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Shakespeare's plays. It moves upon the verge of an abyss, and is a constant struggle between life and death. tion is desperate and the reaction is dreadful. It is a huddling together of fierce extremes, a war of opposite natures which of them shall destroy the other. There is nothing but what has a violent end or violent beginnings. The lights and shades are laid on with a determined hand; the transitions from triumph to despair, from the height of terror to the repose of death, are sudden and startling; every passion brings in its fellow - contrary, and the thoughts pitch and jostle against each other as in the dark. The whole play is an unruly chaos of strange and forbidden things, where the ground rocks under our feet. Shakespeare's genius here took its full swing, and trod upon the farthest bounds of nature and passion. This circumstance will account for the abruptness and violent antitheses of the style, the throes and labour which run through the expression, and from defects will turn them into beauties. “So fair and foul a day,” etc. “ Such welcome and unwelcome news together.” “ Men's lives are like the flowers in their caps, dying or ere they sicken.” “Look like the innocent flower, but be the serpent under it.” The scene before the castle-gate follows the appearance of the witches on the heath, and is followed by a midnight murder. Duncan is cut off betimes by treason leagued with witchcraft, and Macduff is ripped untimely from his mother's womb to avenge his death. Macbeth, after the death of Banquo, wishes for his presence in extravagant terms, “ To all, and him, we thirst,” and when his ghost appears, cries out, Avaunt and quit my sight," and being gone, he is “himself again.”... In Lady Macbeth's speech, “Had he not resembled my father as he slept, I had done’t,“ there is murder and filial piety together, and in urging him to fulfil his vengeance against the defenceless king, her thoughts spare the blood neither of infants nor old age. The description of the witches is full of the same contradictory principle; they “rejoice when good kings bleed,”* they are neither of the earth nor the air, but both; " they should be women, but their beards forbid it;" they take all the pains possible to lead Macbeth on to the height of his ambition, only to betray him “in deeper consequence,” and after showing him all the pomp of their art, discover their malignant delight in his disappointed hopes by that bitter taunt, “Why stands Macbeth thus amazedly?” We might multiply such instances everywhere.

[From Mrs. Jameson's Characteristics of Women.[] In the mind of Lady Macbeth, ambition is represented as the ruling motive, an intense overmastering passion, which is gratified at the expense of every just and generous principle, and every feminine feeling. In the pursuit of her object, she is cruel, treacherous, and daring. She is doubly, trebly dyed in guilt and blood; for the murder she instigates is rendered more frightful by disloyalty and ingratitude, and by the violation of all the most sacred claims of kindred and hospitality. When her husband's more kindly nature shrinks from the perpetration of the deed of horror, she, like an evil genius, whispers him on to his damnation. The full measure of her wickedness is never disguised, the magnitude and atrocity of her crime is never extenuated, forgotten, or forgiven, in the whole course of the play. ... Lady Macbeth's amazing power of intellect, her inexorable determination of purpose, her superhuman strength of nerve, render her as fearful in herself as her deeds are hateful; yet she is not a mere monster of depravity, with whom we have nothing in common, nor a meteor whose destroying path we watch in ignorant affright and amaze. She is a terrible impersonation of evil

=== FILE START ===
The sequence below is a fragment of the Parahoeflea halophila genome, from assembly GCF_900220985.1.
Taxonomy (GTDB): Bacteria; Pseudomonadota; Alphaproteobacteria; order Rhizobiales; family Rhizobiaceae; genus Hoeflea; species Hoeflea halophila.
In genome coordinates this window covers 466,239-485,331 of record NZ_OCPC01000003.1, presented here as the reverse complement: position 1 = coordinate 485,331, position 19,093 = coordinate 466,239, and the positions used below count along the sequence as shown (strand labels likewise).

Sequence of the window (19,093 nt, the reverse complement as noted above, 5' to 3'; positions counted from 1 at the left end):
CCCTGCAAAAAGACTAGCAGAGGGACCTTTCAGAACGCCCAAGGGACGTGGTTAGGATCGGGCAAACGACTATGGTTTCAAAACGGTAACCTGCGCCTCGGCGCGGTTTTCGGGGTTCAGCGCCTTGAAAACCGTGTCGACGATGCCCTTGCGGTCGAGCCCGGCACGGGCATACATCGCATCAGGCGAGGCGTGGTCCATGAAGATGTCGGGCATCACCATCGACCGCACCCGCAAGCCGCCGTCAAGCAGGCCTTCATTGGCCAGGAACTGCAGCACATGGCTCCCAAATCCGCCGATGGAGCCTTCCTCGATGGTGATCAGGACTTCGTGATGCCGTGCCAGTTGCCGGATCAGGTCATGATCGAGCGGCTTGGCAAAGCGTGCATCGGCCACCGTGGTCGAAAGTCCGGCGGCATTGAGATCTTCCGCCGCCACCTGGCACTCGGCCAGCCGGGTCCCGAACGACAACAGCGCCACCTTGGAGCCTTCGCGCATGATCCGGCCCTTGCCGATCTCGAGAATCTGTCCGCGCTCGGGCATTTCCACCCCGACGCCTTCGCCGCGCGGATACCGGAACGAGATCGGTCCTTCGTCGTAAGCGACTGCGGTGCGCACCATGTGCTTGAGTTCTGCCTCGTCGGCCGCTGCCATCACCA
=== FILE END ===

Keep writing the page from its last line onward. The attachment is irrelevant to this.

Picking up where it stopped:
* Mr. Furness, quoting this in his edition of Macbeth (p. 415), asks: “Is it not passing strange that azlitt shoul have forgotten that this line is none of Shakespeare's ?” † American ed. (Boston : 1857), p. 443 fol.


passions and mighty powers, never so far removed from our own nature as to be cast beyond the pale of our sympathies ; for the woman herself remains a woman to the last-still linked with her sex and with humanity.

We must bear in mind that the first idea of murdering Duncan is not suggested by Lady Macbeth to her husband : it springs within his mind, and is revealed to us [i. 3. 130-137] before his first interview with his wife-before she is introduced or even alluded to.

It will be said that the same “horrid suggestion” presents itself spontaneously to her, on the reception of his letter; or, rather, that the letter acts upon her mind as a prophecy of the Weird Sisters on the mind of her husband, kindling the latent passion for empire into a quenchless flame. We are prepared to see the train of evil, first lighted by hellish agency, extend itself to her through the medium of her husband; but we are spared the more revolting idea that it originated with her. The guilt is thus more equally divided than we should suppose, when we hear people pitying “the noble nature of Macbeth,” bewildered and goaded on to crime, solely or chiefly by the instigation of his wife.